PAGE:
RULE: Meet other Proteins

I’m not here to take sides. If you love meat, you love meat. I get it. Sometimes the smell of a cheeseburger on a nearby grill, sends me floating cartoon-style on a levitating wave of vapor in the direction of said burger.  But most of the time, I’m looking for other protein options. I used to think Beef, Chicken, and Pork were the only proteins around.  I later learned dairy, fish and beans were also good sources.  But I now know there are so many more tasty, lean, healthy protein options other than meat.  So, let’s get to know a few, shall we?

Eggs: the  other “other white meat” and don’t be afraid of the yolk; lotta good stuff for your body in there! Eat ’em scrambled, as an omelet, or hard-boiled—dealers choice!  May wanna get ’em from the local farmers market and make sure they are free-range and aren’t from chickens that are cooped up and shot up! unless you’re into that sort of thing.


Beans: we’ve all heard “they’re good for your heart…”, but who knew they’re good for muscles and other stuff too! So many from which to choose: black beans, kidney beans, white beans, edamame (Favorite!), garbonzo beans (you know, chick peas, the stuff they use to make humus), cannelloni beans, soy beans, pinto beans, great northern beans (not so sure why they’re so great and what they are north of? but tasty nonetheless), lima beans (yuck), mung beans (???), fava beans (Silence of the Lambs), the list goes on….Lentils (YUM), peas and legumes (which I’m still learning about) are also included here…”The more you eat, the better you feel, so let’s eat beans for every meal!” [delish edamame recipe here] [black bean chili recipe here] (and bean salad recipes coming soon)

edamame shelled

Tree nuts (almonds, walnuts, pistachios, pecans, hazelnuts, pine nuts, chestnuts, brazil nuts, macadamia, this list goes on.  These are listed in approximate order from “healthiest” to more calorie dense).  A heaping hand full has about the same amount of protein as a chicken breast.  Plus they, too, have lots of fiber which helps prevent colon cancer! (nobody wants to have to have a cancerous colon removed, just ask around)  Add them to salads and yogurt to keep you fuller longer!

nuts and seeds

Dairy options: Greek yogurt (not the fake stuff) has about 20 grams of protein in one lil ole cup, throw some walnuts in there and you’ve met your daily protein quota! Cheese (yes please!) and milk.  Nowadays, I’m liking almond milk better than cow milk.  It doesn’t spoil as fast and you can store unopened cartons in the cabinets. Almond milk has less sugar and fewer calories and carbs, and is less expensive than milk if you get plain no vanilla—I like Almond Breeze.

Tempeh: “What the heck is tempeh?” you say. (pronounced “temp-hay”) Oh only just the most proteinaceous, yummy, nutty, soy protein compilation around.  Don’t be afraid of the unfamiliar. Try it somewhere they know how to prepare it, on a salad or in chili or something first. Then make your own: drizzle something yummy on it and bake it (directions on package) or add it to soup, stew or chili; or to stir fry.  It’s usually found at most grocery stores in the refrigerated vegetable/produce section. Temp-Heeyyy!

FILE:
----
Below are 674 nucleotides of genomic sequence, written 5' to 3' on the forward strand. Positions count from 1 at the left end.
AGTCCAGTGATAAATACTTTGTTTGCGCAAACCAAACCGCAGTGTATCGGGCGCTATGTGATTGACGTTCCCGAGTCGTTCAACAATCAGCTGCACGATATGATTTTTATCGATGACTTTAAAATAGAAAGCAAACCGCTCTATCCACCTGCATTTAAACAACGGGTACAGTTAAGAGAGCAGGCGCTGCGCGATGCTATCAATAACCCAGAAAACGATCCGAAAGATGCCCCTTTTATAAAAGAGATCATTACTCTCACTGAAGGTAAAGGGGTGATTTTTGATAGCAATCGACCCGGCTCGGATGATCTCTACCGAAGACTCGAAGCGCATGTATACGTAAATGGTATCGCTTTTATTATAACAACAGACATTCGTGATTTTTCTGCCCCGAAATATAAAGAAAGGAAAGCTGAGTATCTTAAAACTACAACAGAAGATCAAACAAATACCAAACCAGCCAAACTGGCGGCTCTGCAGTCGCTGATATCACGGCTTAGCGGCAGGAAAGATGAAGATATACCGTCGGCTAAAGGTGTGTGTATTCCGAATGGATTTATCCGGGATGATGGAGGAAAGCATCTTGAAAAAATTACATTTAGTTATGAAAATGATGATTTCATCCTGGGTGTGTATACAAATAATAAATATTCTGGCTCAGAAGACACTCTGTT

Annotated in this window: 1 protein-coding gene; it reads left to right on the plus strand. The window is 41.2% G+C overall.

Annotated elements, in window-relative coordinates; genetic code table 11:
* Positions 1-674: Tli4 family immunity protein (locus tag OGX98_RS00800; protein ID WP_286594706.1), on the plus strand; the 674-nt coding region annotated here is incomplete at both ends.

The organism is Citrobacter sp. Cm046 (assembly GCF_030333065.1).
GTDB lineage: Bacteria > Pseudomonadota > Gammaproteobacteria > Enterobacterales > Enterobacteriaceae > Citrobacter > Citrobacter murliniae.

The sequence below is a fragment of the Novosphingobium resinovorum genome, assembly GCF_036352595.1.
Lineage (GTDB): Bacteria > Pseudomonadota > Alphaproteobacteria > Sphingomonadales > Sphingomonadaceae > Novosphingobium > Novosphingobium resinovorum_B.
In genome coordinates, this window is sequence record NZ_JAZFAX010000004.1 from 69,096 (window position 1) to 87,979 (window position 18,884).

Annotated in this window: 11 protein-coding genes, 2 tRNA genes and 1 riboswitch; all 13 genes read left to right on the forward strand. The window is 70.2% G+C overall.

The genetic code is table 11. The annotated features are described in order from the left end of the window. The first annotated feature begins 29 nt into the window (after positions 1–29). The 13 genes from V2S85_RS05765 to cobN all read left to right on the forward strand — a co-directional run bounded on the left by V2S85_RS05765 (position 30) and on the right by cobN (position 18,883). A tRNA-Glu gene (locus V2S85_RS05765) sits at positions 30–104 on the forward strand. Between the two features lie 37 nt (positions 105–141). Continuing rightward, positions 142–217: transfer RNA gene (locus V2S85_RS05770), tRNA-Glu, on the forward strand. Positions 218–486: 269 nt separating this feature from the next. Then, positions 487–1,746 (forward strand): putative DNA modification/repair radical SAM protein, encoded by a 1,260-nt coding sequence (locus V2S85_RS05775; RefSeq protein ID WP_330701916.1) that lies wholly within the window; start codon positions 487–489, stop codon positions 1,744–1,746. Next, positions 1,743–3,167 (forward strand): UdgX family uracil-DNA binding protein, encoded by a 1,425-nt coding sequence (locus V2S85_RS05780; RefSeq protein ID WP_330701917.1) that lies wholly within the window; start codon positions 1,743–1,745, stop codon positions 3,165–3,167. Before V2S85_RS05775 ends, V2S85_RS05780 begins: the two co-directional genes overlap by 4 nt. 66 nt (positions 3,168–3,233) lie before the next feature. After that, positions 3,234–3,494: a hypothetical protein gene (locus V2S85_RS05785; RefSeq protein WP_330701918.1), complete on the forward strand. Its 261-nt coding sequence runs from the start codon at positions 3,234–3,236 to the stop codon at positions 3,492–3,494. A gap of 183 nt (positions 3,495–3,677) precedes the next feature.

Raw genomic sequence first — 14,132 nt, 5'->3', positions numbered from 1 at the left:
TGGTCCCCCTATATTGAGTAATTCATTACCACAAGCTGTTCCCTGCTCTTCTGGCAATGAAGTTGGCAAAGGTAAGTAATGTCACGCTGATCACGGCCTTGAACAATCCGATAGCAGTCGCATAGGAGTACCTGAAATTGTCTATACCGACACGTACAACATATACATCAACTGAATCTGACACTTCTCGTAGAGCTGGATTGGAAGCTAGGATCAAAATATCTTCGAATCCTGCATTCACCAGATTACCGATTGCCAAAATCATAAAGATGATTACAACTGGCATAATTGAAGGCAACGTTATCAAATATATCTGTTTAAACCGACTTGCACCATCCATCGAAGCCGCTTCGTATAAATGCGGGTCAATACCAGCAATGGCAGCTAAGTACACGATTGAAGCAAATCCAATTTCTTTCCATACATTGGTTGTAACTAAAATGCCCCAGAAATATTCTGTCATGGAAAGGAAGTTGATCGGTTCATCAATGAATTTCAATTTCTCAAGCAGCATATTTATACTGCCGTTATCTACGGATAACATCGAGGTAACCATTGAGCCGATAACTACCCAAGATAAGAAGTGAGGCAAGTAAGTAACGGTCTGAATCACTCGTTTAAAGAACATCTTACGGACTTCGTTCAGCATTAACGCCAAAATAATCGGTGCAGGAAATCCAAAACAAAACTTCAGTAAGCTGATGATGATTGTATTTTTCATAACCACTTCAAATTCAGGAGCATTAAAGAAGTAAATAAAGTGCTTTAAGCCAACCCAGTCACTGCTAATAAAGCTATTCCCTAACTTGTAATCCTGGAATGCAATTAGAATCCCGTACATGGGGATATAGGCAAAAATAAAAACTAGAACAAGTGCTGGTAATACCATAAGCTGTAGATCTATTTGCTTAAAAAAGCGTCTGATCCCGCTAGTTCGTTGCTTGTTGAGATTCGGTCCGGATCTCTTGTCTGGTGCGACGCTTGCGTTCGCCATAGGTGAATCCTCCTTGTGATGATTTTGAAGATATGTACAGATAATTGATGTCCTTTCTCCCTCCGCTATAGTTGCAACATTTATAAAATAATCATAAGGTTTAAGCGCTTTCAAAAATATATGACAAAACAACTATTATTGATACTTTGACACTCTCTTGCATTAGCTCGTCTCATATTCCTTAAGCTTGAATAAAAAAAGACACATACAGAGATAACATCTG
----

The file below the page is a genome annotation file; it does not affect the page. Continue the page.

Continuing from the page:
Tofu: not for everyone, sometimes can be a bit mushy; but if it’s done well, this is another Fantastically-loaded-with-protein-almost-no-fat-few calories option like tempeh. So learn to prepare it different ways: crumble it up and add it to things like marinara sauce, soups, stir-fry, etc.    [good tofu recipe here]


So before we close, just a word on how much protein we need. It varies depending on your body habitus, your activity level, muscle mass, among other variables.  But in general we don’t need as much as we think we do.

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Madeleine Vanstory attended Duke University and began her post-graduate journey at The Elaine Clark Center working with special needs children. She went on to work as a Clinical Research Scientist running clinical trials for the CDC and developing medical devices for Welsh Allen, Abbot Labs, Roche and Johnson & Jonhson Her work included non-invansive cervical cancer detection, continuous diabetic glucose monitoring, non-harmful infant bilirubin level detection and studying Vitamin C's anti-aging effects on the skin. Madeleine attended Medical school at The Brody School of Medicine at East Carolina University and completed a residency in Family Medicine at Moses Cone Hospital in Greensboro NC. Dr. Madeleine Vanstory is a board certified Family Physician who has practiced all over the world. She has lead medical missions in Kenya and Honduras. She has participated with Operation Smile in Russia, she has patients in North Carolina, Maine, Oregon and New Zealand. Dr. Vanstory has worked the medical tents in the Marine Corps marathon in Washington DC and at the Kona Ironman World Championships. And Dr. Vanstory has marched with the Surgeon General promoting "Exercise is Medicine" at the World Congress Sports Medicine Conference. Disillusioned by the current health care system and armed with the realization that culture, nutrition and emotional well-being have a profound impact on health, Dr. Vanstory now motivates clients and patients to discover the healthiest versions of themselves through humor, counseling in her "Upgrade Your Health" Wellness Program.

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